This classic book (volume two of three volumes) is almost exclusively concerned with quantum electrodynamics. As such, it is retrospective in its subject matter. The topics discussed range from anomalous magnetic moments and vacuum polarization, in a variety of applications, to the energy level displacements in hydrogenic atoms, with occasional excursions into nuclear and high-energy physics. Based as it is upon the conceptually and computationally simple foundations of source theory, little in the way of formal mathematical apparatus is required, and thus most of the book is devoted to the working out of physical problems.
About the Author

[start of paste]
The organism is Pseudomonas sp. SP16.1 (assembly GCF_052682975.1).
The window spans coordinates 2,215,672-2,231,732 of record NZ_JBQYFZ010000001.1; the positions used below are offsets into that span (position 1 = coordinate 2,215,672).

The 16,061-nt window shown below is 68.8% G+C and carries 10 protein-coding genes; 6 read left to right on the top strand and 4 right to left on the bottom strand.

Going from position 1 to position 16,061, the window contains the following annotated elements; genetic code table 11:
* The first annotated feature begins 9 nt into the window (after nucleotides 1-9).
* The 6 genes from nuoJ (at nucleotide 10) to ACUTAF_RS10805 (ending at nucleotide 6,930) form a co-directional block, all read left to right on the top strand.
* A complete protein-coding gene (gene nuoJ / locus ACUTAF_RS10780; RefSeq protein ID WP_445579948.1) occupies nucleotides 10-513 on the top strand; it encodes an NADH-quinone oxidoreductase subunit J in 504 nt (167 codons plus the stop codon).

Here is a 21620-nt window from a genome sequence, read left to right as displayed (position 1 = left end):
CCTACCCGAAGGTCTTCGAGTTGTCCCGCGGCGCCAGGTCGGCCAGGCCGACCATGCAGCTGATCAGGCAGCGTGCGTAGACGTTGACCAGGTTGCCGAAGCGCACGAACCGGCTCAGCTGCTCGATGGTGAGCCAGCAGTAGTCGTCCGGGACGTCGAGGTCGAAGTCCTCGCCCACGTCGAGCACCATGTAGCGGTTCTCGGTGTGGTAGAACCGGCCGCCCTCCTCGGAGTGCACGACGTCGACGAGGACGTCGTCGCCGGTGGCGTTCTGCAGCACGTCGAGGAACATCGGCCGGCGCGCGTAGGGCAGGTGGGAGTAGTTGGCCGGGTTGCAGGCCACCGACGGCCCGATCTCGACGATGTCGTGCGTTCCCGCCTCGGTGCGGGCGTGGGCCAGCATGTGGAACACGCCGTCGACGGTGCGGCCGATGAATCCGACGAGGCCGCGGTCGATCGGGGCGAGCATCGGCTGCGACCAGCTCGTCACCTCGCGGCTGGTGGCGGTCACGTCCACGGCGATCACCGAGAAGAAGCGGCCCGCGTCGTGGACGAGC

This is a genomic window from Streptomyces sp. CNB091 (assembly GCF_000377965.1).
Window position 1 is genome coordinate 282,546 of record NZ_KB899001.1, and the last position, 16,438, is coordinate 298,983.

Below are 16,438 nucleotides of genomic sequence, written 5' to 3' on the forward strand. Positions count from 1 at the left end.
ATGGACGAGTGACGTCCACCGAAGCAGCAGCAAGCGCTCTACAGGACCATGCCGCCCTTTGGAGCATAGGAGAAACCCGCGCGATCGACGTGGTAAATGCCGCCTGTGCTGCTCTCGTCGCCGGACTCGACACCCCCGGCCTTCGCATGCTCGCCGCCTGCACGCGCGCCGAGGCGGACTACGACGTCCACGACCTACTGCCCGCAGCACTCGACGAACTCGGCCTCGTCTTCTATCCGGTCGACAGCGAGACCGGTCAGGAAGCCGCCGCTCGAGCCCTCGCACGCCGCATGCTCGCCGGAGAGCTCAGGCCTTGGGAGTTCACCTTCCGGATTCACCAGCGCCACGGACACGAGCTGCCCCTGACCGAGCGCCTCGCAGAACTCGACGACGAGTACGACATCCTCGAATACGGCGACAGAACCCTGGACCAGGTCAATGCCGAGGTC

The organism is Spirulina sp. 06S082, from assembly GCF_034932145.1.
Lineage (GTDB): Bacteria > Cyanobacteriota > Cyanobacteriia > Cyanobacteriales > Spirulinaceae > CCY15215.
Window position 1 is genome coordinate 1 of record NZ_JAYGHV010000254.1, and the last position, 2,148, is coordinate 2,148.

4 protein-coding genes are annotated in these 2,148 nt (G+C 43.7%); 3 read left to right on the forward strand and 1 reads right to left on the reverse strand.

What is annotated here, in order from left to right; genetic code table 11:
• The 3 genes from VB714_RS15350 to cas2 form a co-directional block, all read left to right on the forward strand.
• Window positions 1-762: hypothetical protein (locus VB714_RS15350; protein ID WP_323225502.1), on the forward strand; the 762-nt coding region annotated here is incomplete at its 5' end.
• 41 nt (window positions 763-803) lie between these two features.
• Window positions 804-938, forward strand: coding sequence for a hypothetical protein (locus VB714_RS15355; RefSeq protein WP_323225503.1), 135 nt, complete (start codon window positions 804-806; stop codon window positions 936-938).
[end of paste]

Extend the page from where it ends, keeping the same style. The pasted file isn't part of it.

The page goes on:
Julian Schwinger (1918-1994) was born in New York City. He obtained his Ph.D. in Physics from Columbia University in 1939. He also received honorary doctorates in science from Purdue, Brandeis, Harvard, and Gustavus Adolphus College. He taught at the University of California, Los Angeles, from 1972 until his death. In 1965, Dr. Schwinger received (with Richard Feynman and Sin Itiro Tomonaga) the Nobel Prize in Physics for his work in quantum electrodynamics. A National Research Foundation Fellow (1939-1940) and a Guggenheim Fellow (1970), he was the recipient of many awards, including: the First Einstein Prize Award for Physics (1964), and the American Academy of Achievement Award (1987).